As Illinois reopens, what do families with children too young for vaccines do?
Among the many surprises COVID-19 has pulled since the pandemic began 15 months ago is that across the U.S., many kids are eager -- for once -- to get a shot.
The introduction of lifesaving COVID-19 vaccines in December caused case counts to plummet and set the state on a reopening path Friday with lifting of capacity limits on activities.
It's a time of relief, freedom and mask tossing -- unless you happen to be 11 or younger.
In Illinois alone, 1.8 million children aren't eligible for a COVID-19 shot yet, raising concerns about how to keep kids healthy as the vaccinated and unvaccinated mingle with few restrictions.
From March 2020, when the pandemic dug in, through March 2021, almost 4 million children nationwide were infected with COVID-19. Compared to adults, children have experienced fewer severe outcomes from COVID-19, the CDC reports, but 14,000 were hospitalized and 279 died, explained Dr. Shelly Vaziri Flais, an author and a member of the American Academy of Pediatrics.
"When the (new) CDC recommendations came out saying, 'If you're fully vaccinated, you don't need to wear a mask,' I think all pediatricians across the country cringed a little bit," she said.
"We're talking about a whole subset who don't have the benefit of the vaccine, and we're worried about that," said Flais, a partner at Pediatric Health Associates in Naperville.
Nearly 45% of Illinois' 12.7 million population is fully inoculated against COVID-19, but that still leaves millions of adults and children unvaccinated.
On May 28, the CDC released recommendations saying fully vaccinated adults could go without face coverings everywhere with some exceptions, such as on mass transit or in health care settings.
That's a privilege envied by the younger crowd, with the CDC advising unvaccinated Americans to wear masks indoors in public spaces like malls and museums, and indoor summer camps and, later, schools this fall.
Pfizer and BioNTech are holding clinical trials of their COVID-19 vaccine in younger children, but it's unlikely to be approved before classes begin. The FDA, however, did meet Thursday with advisers to discuss next steps in vaccines for the 11-and-under demographic.
When to mask kids
In the meantime, parents should stand firm about masking indoors in public and washing hands, use common sense, and be aware of risks, experts say.
The CDC has ruled that unvaccinated people are safe to unmask outdoors during activities or with small groups but advises masking up in large crowds outside, such as parades or sporting events.
"Pick and choose your spots," said Dr. Michael Bauer, a pediatrician and medical director at Northwestern Lake Forest Hospital.
A child on a playground climbing tower with other children? "It should be fine to be unmasked," he said. Your child "is not going to be close to them for any length of time."
A gathering with multiple families? "If all the adults and older children are vaccinated, that's a pretty safe thing," Bauer said.
It's not only children under 12 who might have vaccination issues. Researchers are studying whether vaccines are less effective for people taking drugs that suppress their immune systems, such as organ transplant patients.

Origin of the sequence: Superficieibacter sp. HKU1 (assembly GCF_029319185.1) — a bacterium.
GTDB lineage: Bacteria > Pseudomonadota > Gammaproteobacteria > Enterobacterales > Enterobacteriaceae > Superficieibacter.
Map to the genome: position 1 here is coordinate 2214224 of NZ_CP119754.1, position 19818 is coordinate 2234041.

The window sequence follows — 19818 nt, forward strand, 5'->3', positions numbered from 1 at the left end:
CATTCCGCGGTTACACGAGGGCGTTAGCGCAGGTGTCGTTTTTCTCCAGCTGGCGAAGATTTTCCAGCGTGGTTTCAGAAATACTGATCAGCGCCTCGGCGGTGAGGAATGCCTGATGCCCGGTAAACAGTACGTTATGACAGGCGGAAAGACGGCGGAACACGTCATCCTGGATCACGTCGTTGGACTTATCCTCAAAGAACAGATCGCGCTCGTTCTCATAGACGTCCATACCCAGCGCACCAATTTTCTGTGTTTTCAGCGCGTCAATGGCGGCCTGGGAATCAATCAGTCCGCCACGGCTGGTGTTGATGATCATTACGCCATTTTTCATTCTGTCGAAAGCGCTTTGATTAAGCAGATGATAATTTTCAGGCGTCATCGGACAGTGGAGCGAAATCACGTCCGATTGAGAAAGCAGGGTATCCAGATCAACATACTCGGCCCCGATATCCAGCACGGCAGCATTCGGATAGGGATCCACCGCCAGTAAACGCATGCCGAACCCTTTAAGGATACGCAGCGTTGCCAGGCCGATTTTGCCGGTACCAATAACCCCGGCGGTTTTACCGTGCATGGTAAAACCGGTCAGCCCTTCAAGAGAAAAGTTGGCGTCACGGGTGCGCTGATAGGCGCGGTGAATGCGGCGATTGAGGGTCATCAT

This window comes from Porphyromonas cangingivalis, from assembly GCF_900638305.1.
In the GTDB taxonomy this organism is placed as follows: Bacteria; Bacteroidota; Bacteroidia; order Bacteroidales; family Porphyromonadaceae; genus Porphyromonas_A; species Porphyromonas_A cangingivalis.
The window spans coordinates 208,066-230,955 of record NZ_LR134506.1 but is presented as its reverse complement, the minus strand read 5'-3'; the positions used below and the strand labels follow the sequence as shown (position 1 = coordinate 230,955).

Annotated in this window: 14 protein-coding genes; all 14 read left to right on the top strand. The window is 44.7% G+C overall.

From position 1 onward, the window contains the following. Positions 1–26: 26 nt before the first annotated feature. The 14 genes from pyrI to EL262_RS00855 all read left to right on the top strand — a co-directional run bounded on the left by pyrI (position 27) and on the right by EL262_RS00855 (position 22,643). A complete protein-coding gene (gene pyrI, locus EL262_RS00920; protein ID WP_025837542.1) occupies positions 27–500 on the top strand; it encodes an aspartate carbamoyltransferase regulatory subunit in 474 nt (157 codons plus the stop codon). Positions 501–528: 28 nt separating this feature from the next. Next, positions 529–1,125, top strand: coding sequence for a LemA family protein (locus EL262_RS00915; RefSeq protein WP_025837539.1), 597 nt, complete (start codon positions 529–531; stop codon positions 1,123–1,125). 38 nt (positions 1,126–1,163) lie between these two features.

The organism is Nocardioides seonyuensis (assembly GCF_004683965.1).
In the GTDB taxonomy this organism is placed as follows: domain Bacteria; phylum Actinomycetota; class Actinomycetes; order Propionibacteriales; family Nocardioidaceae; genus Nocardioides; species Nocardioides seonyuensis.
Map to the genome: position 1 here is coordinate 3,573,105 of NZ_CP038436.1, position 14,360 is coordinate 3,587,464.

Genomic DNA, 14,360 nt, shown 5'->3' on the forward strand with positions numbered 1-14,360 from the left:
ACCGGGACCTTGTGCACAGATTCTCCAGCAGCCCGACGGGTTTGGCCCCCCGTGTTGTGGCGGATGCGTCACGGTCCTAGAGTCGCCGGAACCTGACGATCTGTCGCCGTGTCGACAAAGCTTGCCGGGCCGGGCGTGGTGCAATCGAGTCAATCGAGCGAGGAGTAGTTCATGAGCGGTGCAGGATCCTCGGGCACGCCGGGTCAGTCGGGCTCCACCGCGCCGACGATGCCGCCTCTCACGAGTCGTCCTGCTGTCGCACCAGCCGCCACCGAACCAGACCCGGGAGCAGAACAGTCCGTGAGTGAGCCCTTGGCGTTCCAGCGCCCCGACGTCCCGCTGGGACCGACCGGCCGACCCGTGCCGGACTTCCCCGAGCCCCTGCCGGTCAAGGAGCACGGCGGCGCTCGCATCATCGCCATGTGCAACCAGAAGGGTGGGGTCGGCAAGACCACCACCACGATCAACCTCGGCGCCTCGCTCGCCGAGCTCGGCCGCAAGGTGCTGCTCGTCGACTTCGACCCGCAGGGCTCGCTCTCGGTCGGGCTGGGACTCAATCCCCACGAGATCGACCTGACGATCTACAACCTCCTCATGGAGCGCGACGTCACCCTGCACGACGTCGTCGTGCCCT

It's a concern for the medical community, but most individuals on biologics to suppress their immune systems who contracted COVID-19 "seemed to handle it very well," Bauer said. In fact, some people who suffered the most severe COVID-19 cases ended up that way because their immune systems "had a hyper-reponse" to the invading virus, he said.
Evidence is showing "people that can't mount that kind of immune response don't get that level of illness," Bauer said.
Illinois residents have an advantage in that daily infections have plummeted and the state is measuring a 1% case positivity rate, Bauer said. Also, one in every two Illinoisans who are eligible has been fully vaccinated.
One family's SOP
Wildwood resident Candice Reimholz, her husband and her son, who is entering eighth grade, are all fully vaccinated.
Her daughter, who will be in fifth grade at Woodland Elementary School District 50 in northern Lake County this fall, is not eligible yet, but the family takes precautions and rolls with it, Reimholz said.
Relatives they see often are also inoculated. "In my little world, I'd say 80% of the people we're going to come across or be near have been vaccinated, so I feel pretty confident about that," she said.
Her daughter does play softball, but the team has a robust safety program, Reimholz said.
COVID-19 won't stop the family from outings, either, because "when we are out in crowds we do wear masks. Why not? It doesn't hurt them, it doesn't bother them. We have (masks) with us wherever we go, so that if we feel we're around too many people, we just throw them on."
Tips for parents
For parents with exasperated kids who are done with masks, here are some expert pointers to ease frustrations.
• Ever told a defiant youngster to buckle up because "it's the law?" Try "your pediatrician recommends this," Flais suggested about masks. "Make me the bad guy," she said jokingly.
• Acknowledge your child's frustration and explain that vaccines for them are coming. In September, Pfizer is expected to ask for emergency use authorization for two cohorts, ages 2 to 5 and 5 to 11, although it could take longer.
• A pediatric truism is "kids are not little adults." Let your children know that scientists want to make sure the vaccines are the right size for them.
• Take one for the team. You might be free to dump the mask, but your child isn't. Parents and older siblings should consider wearing face masks in situations where younger kids must as a sign of solidarity.